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E-M:/ Vector pipeline's "work areas"



Sue:  IF it isn't in the easement, then any damage done to the trees would
have to be repaid -- they don't have an eminent domain over adjacent
properties any more than the road commission can go beyond the right of way
and cut down a tree in the middle of your yard! I think I would insist on a
WRITTEN CONTRACT with the pipeline company with a MAP attached that includes
all of the natural or man made features that they are even near, with explicit
agreements on what should NOT be touched. If they make enough of a stink about
it, maybe Vector will find someone else to pester instead.

On protecting the trees, I have seen protective measures mandated by
communities on work done on building sites where a tall, orange plastic fence
is constructed entirely around the dripline of the tree to establish a clear,
no tread barrier.  Currently, in fact, MSU has a whole bunch of these set up
along side of a major construction site, so if anyone is looking for an
example in the relatively nearby area, they can see them at work on the MSU
campus.  I don't think I would EVER rely on heavy equipment operators to "be
careful", so would insist on this if the "temporary" acquisition of land is
even legal in the first place.

Just a few thoughts -- its enough to make you a property rights advocate!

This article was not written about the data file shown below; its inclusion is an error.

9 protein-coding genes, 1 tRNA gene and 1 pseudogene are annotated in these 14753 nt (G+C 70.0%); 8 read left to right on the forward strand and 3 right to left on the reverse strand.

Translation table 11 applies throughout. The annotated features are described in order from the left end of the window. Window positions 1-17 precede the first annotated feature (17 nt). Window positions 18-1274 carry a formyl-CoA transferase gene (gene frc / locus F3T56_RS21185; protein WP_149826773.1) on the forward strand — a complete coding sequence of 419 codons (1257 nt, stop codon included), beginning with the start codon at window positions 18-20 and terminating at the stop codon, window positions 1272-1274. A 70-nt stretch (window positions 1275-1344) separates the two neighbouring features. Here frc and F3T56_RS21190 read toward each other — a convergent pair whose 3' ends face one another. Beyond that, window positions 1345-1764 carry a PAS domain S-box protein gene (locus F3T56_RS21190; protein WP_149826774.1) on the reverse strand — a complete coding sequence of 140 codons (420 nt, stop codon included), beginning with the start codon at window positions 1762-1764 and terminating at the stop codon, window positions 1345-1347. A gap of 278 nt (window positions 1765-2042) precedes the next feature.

Anne

I had a call from another rural landowner who is being impacted by the Vector
Pipeline.   There are 3 huge old trees which are not located in the pipeline's
easement but lie within the 100' "work area" they want to confiscate
"temporarily".   There is some confusion as to whether or not they expect to be
able to cut these trees down all together.  Does anyone know of any precedents
where pipeline installers avoided impacting trees like this?   Is there any way
for them to work around the trees without irreparably harming the trees' roots? 

Any advice would be appreciated.

Peace,
Sue Kelly
dsok1@ismi.net


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<DIV><FONT size=2>I had a call from another rural landowner who is being 
impacted by the Vector Pipeline.&nbsp;&nbsp; There are 3 huge old trees which 
are not located in the pipeline's easement but lie within the 100' &quot;work 
area&quot; they want to confiscate &quot;temporarily&quot;.&nbsp;&nbsp; There is 
some confusion as to whether or not they expect to be able to cut these trees 
down all together.&nbsp; Does anyone know of any precedents where pipeline 
installers avoided impacting trees like this?&nbsp;&nbsp; Is there any way for 
them to work around the trees without irreparably harming the trees' 
roots?&nbsp; </FONT></DIV>
<DIV><FONT size=2>Any advice would be appreciated.</FONT></DIV>
<DIV><FONT size=2></FONT>&nbsp;</DIV>
<DIV><FONT size=2>Peace,</FONT></DIV>
<DIV><FONT size=2>Sue Kelly</FONT></DIV>
<DIV><FONT size=2>dsok1@ismi.net</FONT></DIV></BODY></HTML>